The third Monday of January, known as Blue Monday, is considered the saddest day of the year, but some Canadian employers are trying to make it a little happier for their employees.

At CAA Club Group, Blue Monday will kick off a week of events dedicated to mental-health awareness. “We have a mixture of fun things, educational things and programs that are going to be available throughout the week,” says Mara Notarfonzo, assistant vice-president of compensation and benefits at CAA. “It’s really taking the opportunity for us to reinforce all the programs we have available and how important wellness is to us.”

Read: CAA honoured for wellness programs that include remote workers

On Monday, the company is keeping it light by focusing on how employees can brighten their day, encouraging them to wear colourful clothing and take a recharge break with a mindfulness-themed colouring book. At the CAA’s Thornhill, Ont. campus, which has more than 800 employees, the organization is offering free massages.

On Tuesday, employees will receive wellness bingo cards they can fill out throughout the week by completing tasks like performing acts of kindness, showing gratitude, doing stretches or taking a walk. Anyone who completes the card will be entered into a draw to win points for CAA’s internal recognition program.

“It’s a little bit of gratitude, a little bit of gamification being used, but the key message there is really trying to do things for yourself, which we’ll encourage through different kinds of contests,” says Notarfonzo.

Read: Half of Canadian workers experience the winter blues: survey

On Wednesday, messages through the company intranet — the first thing employees see when they log into their computers — will drive staff to the company’s wellness app, which features mental-health tips and articles. On Friday, CAA is drawing attention to National Compliment Day by encouraging employees to send thank-you notes to colleagues through its online recognition tool.

Each year, CAA highlights different pillars of its wellness program, with 2020 focusing on mental health. Notarfonzo says the company will have other week-long events throughout the year to keep the employee assistance program and benefits front of mind for employees.

“Regardless of the communications we send out, it may not register because it’s not meaningful at that time. Six months from now the same message may have a different meaning for you. And we always want mental health to be top of mind; it’s very important for us as a culture to have a mentally healthy workplace.”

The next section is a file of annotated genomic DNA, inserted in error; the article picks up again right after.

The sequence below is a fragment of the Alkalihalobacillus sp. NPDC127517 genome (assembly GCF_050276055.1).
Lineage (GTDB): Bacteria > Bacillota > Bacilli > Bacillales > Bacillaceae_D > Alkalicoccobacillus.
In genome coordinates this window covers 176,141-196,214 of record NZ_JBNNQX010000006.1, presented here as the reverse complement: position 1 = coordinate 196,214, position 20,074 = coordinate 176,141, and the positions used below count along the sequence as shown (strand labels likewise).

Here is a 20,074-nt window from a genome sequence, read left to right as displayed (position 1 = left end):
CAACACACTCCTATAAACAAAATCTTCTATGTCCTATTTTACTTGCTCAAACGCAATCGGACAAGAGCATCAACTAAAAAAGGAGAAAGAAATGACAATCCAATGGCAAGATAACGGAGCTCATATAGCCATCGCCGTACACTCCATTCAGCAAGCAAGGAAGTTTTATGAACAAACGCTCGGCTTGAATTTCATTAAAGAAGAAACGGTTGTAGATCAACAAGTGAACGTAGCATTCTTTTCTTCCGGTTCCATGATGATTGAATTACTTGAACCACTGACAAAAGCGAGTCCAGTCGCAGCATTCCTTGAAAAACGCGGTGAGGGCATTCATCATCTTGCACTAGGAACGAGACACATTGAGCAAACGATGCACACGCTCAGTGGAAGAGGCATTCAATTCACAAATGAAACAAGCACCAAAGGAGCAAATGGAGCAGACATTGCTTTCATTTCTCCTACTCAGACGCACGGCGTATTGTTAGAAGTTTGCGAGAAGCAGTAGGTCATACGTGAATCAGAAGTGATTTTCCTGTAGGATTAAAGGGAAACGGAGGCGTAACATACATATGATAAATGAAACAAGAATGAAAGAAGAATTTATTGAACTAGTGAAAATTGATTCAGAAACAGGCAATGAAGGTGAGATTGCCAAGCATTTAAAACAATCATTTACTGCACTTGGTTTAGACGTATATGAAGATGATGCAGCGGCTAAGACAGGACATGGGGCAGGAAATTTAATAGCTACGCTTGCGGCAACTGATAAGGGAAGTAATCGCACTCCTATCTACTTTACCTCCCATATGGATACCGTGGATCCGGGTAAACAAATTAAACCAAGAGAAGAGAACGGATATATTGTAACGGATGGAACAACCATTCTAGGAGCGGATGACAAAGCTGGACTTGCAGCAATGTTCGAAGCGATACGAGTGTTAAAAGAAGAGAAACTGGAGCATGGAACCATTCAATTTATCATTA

Read: Corus seeks mental-health boost through four-legged festivities

Meanwhile, CSA Group is using Blue Monday to launch its implementation of the national standard for psychological health and safety in the workplace across the 13 countries in which it operates, as well as other programs and resources to address psychological health concerns, remove barriers to treatment and reduce stigma.

The initiative will involve making sure employees are aware of the warning signs of mental-health challenges so they’re “empowered and educated,” says Melodie Mason, CSA’s vice-president of total rewards.

The company will also conduct a psychological health and safety workplace assessment and share the results with all staff. And it will provide mental-health training for all employees and people managers.

Read: Treatment access, innovation integral to supporting employee mental health

CSA’s human resources team is also planning activities for employees at the company’s Toronto headquarters, including ordering lunch for the office, playing music in the kitchen and sending around work-appropriate viral videos. Employees will also be encouraged to wear bright clothing and treat each other kindly, while the leadership team will bring in chocolate for people to enjoy. CSA will also send out an email to its global workforce with tips on how to combat Blue Monday and remind them of the company’s EAP and digital wellness platform.

This is the first year CSA has had initiatives on Blue Monday, which is linked to its approach to employee mental health, says Mason.

“Our own internal [mental-health] claims aren’t that high for the Canadian office but we know it’s out there, we know family members are dealing with [challenges]. We’ve been thinking about it for a year or two on how to get going on this and . . . show all the things we already do, but find a new way to explain what things exist and then add on to those.”

Read: The case for offering mental-health days

Copyright © 2020 Transcontinental Media G.P. Originally published on

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